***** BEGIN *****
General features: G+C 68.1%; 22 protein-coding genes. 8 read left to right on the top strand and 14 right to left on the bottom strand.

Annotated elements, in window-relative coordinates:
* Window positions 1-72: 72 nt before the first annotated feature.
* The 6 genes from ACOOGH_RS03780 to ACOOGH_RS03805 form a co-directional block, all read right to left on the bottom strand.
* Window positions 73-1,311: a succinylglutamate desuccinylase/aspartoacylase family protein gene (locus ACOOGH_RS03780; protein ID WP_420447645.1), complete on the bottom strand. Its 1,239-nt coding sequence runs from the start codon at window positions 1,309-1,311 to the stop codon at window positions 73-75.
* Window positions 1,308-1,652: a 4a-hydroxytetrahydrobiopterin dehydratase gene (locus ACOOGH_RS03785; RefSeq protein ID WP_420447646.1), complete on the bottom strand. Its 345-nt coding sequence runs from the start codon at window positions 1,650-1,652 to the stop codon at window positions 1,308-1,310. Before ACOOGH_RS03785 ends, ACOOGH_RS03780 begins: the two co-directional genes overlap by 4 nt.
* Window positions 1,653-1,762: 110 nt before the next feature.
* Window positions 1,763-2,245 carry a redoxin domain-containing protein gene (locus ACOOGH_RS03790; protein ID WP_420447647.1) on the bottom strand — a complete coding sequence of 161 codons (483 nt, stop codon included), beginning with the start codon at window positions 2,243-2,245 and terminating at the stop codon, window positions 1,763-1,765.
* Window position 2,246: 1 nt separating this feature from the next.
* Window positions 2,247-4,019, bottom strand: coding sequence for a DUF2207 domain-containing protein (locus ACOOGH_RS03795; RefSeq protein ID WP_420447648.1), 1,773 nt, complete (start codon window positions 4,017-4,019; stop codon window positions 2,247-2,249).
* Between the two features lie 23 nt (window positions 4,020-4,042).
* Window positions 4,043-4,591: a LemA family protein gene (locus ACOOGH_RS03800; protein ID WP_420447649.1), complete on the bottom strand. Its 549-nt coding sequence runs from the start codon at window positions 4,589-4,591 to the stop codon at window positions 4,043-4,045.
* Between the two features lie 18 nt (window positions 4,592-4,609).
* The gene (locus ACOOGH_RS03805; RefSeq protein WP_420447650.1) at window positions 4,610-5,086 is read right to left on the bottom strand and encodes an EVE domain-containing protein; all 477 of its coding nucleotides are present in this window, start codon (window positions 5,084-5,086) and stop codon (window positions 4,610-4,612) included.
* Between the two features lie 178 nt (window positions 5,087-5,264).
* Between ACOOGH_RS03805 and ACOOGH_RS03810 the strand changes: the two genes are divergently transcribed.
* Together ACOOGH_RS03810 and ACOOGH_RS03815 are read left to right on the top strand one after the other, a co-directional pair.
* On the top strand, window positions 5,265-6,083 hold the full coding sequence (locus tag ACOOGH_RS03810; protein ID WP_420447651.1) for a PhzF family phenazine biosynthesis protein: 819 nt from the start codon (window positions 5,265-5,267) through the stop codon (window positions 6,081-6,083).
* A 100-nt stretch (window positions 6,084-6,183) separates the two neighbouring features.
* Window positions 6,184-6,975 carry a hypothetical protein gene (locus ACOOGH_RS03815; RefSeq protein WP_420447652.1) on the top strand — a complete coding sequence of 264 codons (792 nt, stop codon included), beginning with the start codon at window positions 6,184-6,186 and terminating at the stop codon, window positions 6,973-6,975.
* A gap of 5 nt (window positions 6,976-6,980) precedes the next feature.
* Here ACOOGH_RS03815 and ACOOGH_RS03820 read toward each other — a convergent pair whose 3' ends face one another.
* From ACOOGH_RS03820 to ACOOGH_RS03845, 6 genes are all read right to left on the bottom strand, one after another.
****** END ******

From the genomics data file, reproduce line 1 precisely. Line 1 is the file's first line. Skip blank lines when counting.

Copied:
General features: G+C 68.1%; 22 protein-coding genes. 8 read left to right on the top strand and 14 right to left on the bottom strand.